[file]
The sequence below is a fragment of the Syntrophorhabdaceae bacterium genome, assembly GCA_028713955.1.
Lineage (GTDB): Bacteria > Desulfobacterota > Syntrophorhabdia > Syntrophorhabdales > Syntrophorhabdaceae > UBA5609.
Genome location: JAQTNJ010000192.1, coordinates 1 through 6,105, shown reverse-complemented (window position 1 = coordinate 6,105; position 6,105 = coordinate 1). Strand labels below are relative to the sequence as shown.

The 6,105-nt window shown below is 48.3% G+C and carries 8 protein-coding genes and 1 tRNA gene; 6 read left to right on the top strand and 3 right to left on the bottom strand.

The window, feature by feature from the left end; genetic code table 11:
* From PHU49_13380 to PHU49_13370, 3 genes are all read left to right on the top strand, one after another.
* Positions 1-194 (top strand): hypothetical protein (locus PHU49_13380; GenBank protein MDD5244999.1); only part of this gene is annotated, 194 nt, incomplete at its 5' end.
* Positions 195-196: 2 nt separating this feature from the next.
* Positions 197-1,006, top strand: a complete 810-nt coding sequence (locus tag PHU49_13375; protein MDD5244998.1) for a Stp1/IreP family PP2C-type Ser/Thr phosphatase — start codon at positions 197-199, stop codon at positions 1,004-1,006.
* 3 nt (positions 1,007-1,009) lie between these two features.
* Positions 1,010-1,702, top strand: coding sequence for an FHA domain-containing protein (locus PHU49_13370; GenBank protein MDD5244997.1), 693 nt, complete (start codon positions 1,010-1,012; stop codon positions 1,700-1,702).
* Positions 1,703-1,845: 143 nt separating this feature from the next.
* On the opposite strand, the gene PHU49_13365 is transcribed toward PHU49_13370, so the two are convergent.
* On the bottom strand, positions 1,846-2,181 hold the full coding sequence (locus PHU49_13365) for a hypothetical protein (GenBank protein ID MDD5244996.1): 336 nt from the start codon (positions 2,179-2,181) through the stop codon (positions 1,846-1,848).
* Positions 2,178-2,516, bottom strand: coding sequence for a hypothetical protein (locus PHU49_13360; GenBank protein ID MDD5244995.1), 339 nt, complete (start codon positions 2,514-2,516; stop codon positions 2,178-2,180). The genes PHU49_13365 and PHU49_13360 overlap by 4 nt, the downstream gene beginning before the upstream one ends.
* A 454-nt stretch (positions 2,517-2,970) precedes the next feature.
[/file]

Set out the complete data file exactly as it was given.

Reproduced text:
The sequence below is a fragment of the Syntrophorhabdaceae bacterium genome, assembly GCA_028713955.1.
Lineage (GTDB): Bacteria > Desulfobacterota > Syntrophorhabdia > Syntrophorhabdales > Syntrophorhabdaceae > UBA5609.
Genome location: JAQTNJ010000192.1, coordinates 1 through 6,105, shown reverse-complemented (window position 1 = coordinate 6,105; position 6,105 = coordinate 1). Strand labels below are relative to the sequence as shown.

The 6,105-nt window shown below is 48.3% G+C and carries 8 protein-coding genes and 1 tRNA gene; 6 read left to right on the top strand and 3 right to left on the bottom strand.

The window, feature by feature from the left end; genetic code table 11:
* From PHU49_13380 to PHU49_13370, 3 genes are all read left to right on the top strand, one after another.
* Positions 1-194 (top strand): hypothetical protein (locus PHU49_13380; GenBank protein MDD5244999.1); only part of this gene is annotated, 194 nt, incomplete at its 5' end.
* Positions 195-196: 2 nt separating this feature from the next.
* Positions 197-1,006, top strand: a complete 810-nt coding sequence (locus tag PHU49_13375; protein MDD5244998.1) for a Stp1/IreP family PP2C-type Ser/Thr phosphatase — start codon at positions 197-199, stop codon at positions 1,004-1,006.
* 3 nt (positions 1,007-1,009) lie between these two features.
* Positions 1,010-1,702, top strand: coding sequence for an FHA domain-containing protein (locus PHU49_13370; GenBank protein MDD5244997.1), 693 nt, complete (start codon positions 1,010-1,012; stop codon positions 1,700-1,702).
* Positions 1,703-1,845: 143 nt separating this feature from the next.
* On the opposite strand, the gene PHU49_13365 is transcribed toward PHU49_13370, so the two are convergent.
* On the bottom strand, positions 1,846-2,181 hold the full coding sequence (locus PHU49_13365) for a hypothetical protein (GenBank protein ID MDD5244996.1): 336 nt from the start codon (positions 2,179-2,181) through the stop codon (positions 1,846-1,848).
* Positions 2,178-2,516, bottom strand: coding sequence for a hypothetical protein (locus PHU49_13360; GenBank protein ID MDD5244995.1), 339 nt, complete (start codon positions 2,514-2,516; stop codon positions 2,178-2,180). The genes PHU49_13365 and PHU49_13360 overlap by 4 nt, the downstream gene beginning before the upstream one ends.
* A 454-nt stretch (positions 2,517-2,970) precedes the next feature.